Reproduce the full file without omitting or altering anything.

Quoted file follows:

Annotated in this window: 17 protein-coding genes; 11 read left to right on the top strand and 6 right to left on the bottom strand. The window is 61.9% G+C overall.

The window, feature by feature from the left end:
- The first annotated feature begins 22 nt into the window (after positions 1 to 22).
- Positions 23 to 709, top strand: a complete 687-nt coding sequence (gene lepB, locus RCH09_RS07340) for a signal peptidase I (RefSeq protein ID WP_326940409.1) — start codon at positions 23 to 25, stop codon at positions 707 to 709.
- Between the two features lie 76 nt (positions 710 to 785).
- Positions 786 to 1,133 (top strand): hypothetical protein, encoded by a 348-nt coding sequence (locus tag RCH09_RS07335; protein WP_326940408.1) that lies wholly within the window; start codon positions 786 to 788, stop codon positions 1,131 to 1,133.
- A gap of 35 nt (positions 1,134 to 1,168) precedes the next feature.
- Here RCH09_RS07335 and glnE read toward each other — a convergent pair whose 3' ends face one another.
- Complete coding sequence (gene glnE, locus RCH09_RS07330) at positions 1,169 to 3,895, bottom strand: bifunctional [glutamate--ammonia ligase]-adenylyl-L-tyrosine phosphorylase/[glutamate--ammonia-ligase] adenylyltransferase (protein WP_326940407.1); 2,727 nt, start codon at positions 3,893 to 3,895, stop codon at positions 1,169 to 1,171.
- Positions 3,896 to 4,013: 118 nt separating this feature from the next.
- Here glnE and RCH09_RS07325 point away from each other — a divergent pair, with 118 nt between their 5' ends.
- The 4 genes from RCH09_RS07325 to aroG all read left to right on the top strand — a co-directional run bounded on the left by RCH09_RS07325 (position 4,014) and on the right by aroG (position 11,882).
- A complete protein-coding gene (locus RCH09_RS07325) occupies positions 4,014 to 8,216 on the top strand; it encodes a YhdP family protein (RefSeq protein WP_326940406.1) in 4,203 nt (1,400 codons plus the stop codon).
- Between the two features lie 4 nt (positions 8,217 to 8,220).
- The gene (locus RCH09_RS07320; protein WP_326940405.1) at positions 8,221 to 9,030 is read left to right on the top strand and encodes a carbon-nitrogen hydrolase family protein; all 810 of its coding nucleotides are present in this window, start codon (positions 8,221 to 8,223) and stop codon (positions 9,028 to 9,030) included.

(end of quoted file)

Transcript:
Annotated in this window: 17 protein-coding genes; 11 read left to right on the top strand and 6 right to left on the bottom strand. The window is 61.9% G+C overall.

The window, feature by feature from the left end:
- The first annotated feature begins 22 nt into the window (after positions 1 to 22).
- Positions 23 to 709, top strand: a complete 687-nt coding sequence (gene lepB, locus RCH09_RS07340) for a signal peptidase I (RefSeq protein ID WP_326940409.1) — start codon at positions 23 to 25, stop codon at positions 707 to 709.
- Between the two features lie 76 nt (positions 710 to 785).
- Positions 786 to 1,133 (top strand): hypothetical protein, encoded by a 348-nt coding sequence (locus tag RCH09_RS07335; protein WP_326940408.1) that lies wholly within the window; start codon positions 786 to 788, stop codon positions 1,131 to 1,133.
- A gap of 35 nt (positions 1,134 to 1,168) precedes the next feature.
- Here RCH09_RS07335 and glnE read toward each other — a convergent pair whose 3' ends face one another.
- Complete coding sequence (gene glnE, locus RCH09_RS07330) at positions 1,169 to 3,895, bottom strand: bifunctional [glutamate--ammonia ligase]-adenylyl-L-tyrosine phosphorylase/[glutamate--ammonia-ligase] adenylyltransferase (protein WP_326940407.1); 2,727 nt, start codon at positions 3,893 to 3,895, stop codon at positions 1,169 to 1,171.
- Positions 3,896 to 4,013: 118 nt separating this feature from the next.
- Here glnE and RCH09_RS07325 point away from each other — a divergent pair, with 118 nt between their 5' ends.
- The 4 genes from RCH09_RS07325 to aroG all read left to right on the top strand — a co-directional run bounded on the left by RCH09_RS07325 (position 4,014) and on the right by aroG (position 11,882).
- A complete protein-coding gene (locus RCH09_RS07325) occupies positions 4,014 to 8,216 on the top strand; it encodes a YhdP family protein (RefSeq protein WP_326940406.1) in 4,203 nt (1,400 codons plus the stop codon).
- Between the two features lie 4 nt (positions 8,217 to 8,220).
- The gene (locus RCH09_RS07320; protein WP_326940405.1) at positions 8,221 to 9,030 is read left to right on the top strand and encodes a carbon-nitrogen hydrolase family protein; all 810 of its coding nucleotides are present in this window, start codon (positions 8,221 to 8,223) and stop codon (positions 9,028 to 9,030) included.